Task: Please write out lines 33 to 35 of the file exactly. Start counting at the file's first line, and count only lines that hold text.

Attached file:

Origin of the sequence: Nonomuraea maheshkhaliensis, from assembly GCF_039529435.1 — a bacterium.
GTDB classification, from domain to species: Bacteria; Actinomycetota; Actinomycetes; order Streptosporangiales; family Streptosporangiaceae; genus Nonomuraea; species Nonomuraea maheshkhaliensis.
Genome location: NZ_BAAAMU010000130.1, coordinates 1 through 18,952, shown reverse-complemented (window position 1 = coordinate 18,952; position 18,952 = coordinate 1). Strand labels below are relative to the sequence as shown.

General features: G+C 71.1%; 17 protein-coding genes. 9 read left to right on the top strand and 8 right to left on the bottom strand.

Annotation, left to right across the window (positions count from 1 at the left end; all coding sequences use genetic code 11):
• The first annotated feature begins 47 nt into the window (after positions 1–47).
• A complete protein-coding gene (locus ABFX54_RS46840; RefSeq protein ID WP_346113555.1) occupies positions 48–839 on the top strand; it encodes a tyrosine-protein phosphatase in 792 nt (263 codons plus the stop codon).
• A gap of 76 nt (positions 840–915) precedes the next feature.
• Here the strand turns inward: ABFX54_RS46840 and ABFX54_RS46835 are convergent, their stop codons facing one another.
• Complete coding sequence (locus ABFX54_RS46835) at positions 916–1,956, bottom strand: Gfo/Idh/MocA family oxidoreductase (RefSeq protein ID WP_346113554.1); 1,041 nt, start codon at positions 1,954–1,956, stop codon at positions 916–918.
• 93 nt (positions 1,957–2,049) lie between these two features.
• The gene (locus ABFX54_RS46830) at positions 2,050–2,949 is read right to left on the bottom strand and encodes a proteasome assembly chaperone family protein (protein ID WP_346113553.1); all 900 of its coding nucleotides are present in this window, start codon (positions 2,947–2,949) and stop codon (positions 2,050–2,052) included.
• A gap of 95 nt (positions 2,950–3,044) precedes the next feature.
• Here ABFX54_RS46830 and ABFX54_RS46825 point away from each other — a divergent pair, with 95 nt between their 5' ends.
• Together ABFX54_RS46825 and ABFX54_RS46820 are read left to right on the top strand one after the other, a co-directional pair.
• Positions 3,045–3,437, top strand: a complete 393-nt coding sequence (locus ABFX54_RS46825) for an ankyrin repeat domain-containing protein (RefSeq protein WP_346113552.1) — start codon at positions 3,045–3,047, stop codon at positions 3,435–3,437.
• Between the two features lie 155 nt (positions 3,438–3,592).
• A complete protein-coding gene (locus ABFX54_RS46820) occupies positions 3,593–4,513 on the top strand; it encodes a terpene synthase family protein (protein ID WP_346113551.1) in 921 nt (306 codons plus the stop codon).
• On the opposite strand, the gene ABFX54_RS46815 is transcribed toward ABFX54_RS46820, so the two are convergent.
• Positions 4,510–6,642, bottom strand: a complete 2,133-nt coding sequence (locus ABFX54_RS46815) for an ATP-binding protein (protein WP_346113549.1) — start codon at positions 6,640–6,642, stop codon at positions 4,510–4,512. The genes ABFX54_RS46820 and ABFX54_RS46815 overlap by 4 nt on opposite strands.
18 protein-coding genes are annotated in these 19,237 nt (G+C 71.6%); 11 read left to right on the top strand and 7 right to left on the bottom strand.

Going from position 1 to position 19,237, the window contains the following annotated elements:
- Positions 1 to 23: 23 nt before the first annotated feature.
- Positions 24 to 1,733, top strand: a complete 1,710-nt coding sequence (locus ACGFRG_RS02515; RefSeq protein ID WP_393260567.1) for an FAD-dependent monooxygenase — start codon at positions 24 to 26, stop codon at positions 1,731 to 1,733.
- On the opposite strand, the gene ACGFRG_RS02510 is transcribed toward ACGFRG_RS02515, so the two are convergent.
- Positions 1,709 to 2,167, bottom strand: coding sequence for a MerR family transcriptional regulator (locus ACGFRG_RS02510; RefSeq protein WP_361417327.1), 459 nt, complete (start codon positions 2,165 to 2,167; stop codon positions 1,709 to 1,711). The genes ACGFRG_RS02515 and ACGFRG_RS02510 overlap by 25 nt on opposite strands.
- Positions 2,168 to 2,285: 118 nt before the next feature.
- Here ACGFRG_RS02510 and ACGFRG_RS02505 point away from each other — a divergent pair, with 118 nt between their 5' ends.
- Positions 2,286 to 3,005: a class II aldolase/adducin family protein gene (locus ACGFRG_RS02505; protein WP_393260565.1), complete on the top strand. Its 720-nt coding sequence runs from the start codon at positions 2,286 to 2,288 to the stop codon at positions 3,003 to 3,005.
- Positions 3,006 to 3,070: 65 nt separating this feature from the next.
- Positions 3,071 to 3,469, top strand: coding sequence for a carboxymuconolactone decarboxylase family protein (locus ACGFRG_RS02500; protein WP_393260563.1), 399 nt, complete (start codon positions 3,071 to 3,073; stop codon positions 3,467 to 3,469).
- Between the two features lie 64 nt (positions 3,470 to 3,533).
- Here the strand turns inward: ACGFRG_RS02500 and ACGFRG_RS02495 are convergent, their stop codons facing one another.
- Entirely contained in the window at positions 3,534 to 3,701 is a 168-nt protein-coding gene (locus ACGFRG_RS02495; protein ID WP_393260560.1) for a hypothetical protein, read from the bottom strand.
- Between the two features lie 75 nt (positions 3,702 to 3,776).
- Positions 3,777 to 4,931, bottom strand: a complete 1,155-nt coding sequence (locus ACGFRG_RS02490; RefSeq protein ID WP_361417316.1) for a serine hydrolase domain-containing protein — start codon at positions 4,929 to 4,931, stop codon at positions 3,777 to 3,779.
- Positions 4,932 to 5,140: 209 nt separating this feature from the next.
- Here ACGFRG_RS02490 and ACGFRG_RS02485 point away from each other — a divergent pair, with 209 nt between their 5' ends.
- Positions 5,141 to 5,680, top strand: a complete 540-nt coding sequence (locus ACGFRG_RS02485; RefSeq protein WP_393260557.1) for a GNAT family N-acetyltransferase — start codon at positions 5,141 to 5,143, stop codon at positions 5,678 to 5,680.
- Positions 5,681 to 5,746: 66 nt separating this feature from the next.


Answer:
- Here the strand turns inward: ACGFRG_RS02500 and ACGFRG_RS02495 are convergent, their stop codons facing one another.
- Entirely contained in the window at positions 3,534 to 3,701 is a 168-nt protein-coding gene (locus ACGFRG_RS02495; protein ID WP_393260560.1) for a hypothetical protein, read from the bottom strand.
- Between the two features lie 75 nt (positions 3,702 to 3,776).